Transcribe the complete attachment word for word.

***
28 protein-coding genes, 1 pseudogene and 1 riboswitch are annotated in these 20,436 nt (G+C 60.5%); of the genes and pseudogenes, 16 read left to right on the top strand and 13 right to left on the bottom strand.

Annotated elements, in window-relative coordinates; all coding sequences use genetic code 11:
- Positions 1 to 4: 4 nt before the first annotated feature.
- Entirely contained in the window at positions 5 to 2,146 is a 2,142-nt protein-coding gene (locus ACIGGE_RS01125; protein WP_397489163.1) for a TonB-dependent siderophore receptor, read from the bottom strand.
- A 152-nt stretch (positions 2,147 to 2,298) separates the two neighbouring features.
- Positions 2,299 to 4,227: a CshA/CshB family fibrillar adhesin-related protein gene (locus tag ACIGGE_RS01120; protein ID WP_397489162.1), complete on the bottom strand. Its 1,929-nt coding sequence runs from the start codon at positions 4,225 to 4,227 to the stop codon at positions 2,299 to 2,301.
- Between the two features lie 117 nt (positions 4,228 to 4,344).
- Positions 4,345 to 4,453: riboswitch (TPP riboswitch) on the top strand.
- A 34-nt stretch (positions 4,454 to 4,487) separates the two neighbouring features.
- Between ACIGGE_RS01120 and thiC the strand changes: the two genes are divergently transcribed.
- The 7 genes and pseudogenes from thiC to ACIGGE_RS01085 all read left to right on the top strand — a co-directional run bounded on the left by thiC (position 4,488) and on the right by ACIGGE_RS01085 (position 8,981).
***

28 protein-coding genes, 1 pseudogene and 1 riboswitch are annotated in these 20,436 nt (G+C 60.5%); of the genes and pseudogenes, 16 read left to right on the top strand and 13 right to left on the bottom strand.

Annotated elements, in window-relative coordinates; all coding sequences use genetic code 11:
- Positions 1 to 4: 4 nt before the first annotated feature.
- Entirely contained in the window at positions 5 to 2,146 is a 2,142-nt protein-coding gene (locus ACIGGE_RS01125; protein WP_397489163.1) for a TonB-dependent siderophore receptor, read from the bottom strand.
- A 152-nt stretch (positions 2,147 to 2,298) separates the two neighbouring features.
- Positions 2,299 to 4,227: a CshA/CshB family fibrillar adhesin-related protein gene (locus tag ACIGGE_RS01120; protein ID WP_397489162.1), complete on the bottom strand. Its 1,929-nt coding sequence runs from the start codon at positions 4,225 to 4,227 to the stop codon at positions 2,299 to 2,301.
- Between the two features lie 117 nt (positions 4,228 to 4,344).
- Positions 4,345 to 4,453: riboswitch (TPP riboswitch) on the top strand.
- A 34-nt stretch (positions 4,454 to 4,487) separates the two neighbouring features.
- Between ACIGGE_RS01120 and thiC the strand changes: the two genes are divergently transcribed.
- The 7 genes and pseudogenes from thiC to ACIGGE_RS01085 all read left to right on the top strand — a co-directional run bounded on the left by thiC (position 4,488) and on the right by ACIGGE_RS01085 (position 8,981).